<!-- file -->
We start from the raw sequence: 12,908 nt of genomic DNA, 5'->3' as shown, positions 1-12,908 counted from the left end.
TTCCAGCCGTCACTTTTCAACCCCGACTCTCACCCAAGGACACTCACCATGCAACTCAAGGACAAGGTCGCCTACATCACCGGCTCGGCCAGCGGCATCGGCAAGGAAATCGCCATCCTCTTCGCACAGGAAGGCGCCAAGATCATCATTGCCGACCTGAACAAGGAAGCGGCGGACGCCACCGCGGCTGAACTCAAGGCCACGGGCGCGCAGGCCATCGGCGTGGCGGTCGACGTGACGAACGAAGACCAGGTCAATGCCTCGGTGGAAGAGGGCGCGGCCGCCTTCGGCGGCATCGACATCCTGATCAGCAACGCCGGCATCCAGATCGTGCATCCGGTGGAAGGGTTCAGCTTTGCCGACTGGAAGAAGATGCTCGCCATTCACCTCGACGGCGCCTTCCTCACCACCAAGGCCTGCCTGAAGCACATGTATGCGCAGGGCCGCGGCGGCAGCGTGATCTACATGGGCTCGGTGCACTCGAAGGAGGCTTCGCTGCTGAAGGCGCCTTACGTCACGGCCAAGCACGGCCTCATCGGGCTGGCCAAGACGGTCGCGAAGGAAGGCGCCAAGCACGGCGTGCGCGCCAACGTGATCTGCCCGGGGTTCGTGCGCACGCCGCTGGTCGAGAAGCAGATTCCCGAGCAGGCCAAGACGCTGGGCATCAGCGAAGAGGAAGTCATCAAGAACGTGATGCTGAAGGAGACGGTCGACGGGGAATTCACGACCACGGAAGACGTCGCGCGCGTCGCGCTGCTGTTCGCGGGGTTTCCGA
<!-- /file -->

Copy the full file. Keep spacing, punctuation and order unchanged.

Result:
We start from the raw sequence: 12,908 nt of genomic DNA, 5'->3' as shown, positions 1-12,908 counted from the left end.
TTCCAGCCGTCACTTTTCAACCCCGACTCTCACCCAAGGACACTCACCATGCAACTCAAGGACAAGGTCGCCTACATCACCGGCTCGGCCAGCGGCATCGGCAAGGAAATCGCCATCCTCTTCGCACAGGAAGGCGCCAAGATCATCATTGCCGACCTGAACAAGGAAGCGGCGGACGCCACCGCGGCTGAACTCAAGGCCACGGGCGCGCAGGCCATCGGCGTGGCGGTCGACGTGACGAACGAAGACCAGGTCAATGCCTCGGTGGAAGAGGGCGCGGCCGCCTTCGGCGGCATCGACATCCTGATCAGCAACGCCGGCATCCAGATCGTGCATCCGGTGGAAGGGTTCAGCTTTGCCGACTGGAAGAAGATGCTCGCCATTCACCTCGACGGCGCCTTCCTCACCACCAAGGCCTGCCTGAAGCACATGTATGCGCAGGGCCGCGGCGGCAGCGTGATCTACATGGGCTCGGTGCACTCGAAGGAGGCTTCGCTGCTGAAGGCGCCTTACGTCACGGCCAAGCACGGCCTCATCGGGCTGGCCAAGACGGTCGCGAAGGAAGGCGCCAAGCACGGCGTGCGCGCCAACGTGATCTGCCCGGGGTTCGTGCGCACGCCGCTGGTCGAGAAGCAGATTCCCGAGCAGGCCAAGACGCTGGGCATCAGCGAAGAGGAAGTCATCAAGAACGTGATGCTGAAGGAGACGGTCGACGGGGAATTCACGACCACGGAAGACGTCGCGCGCGTCGCGCTGCTGTTCGCGGGGTTTCCGA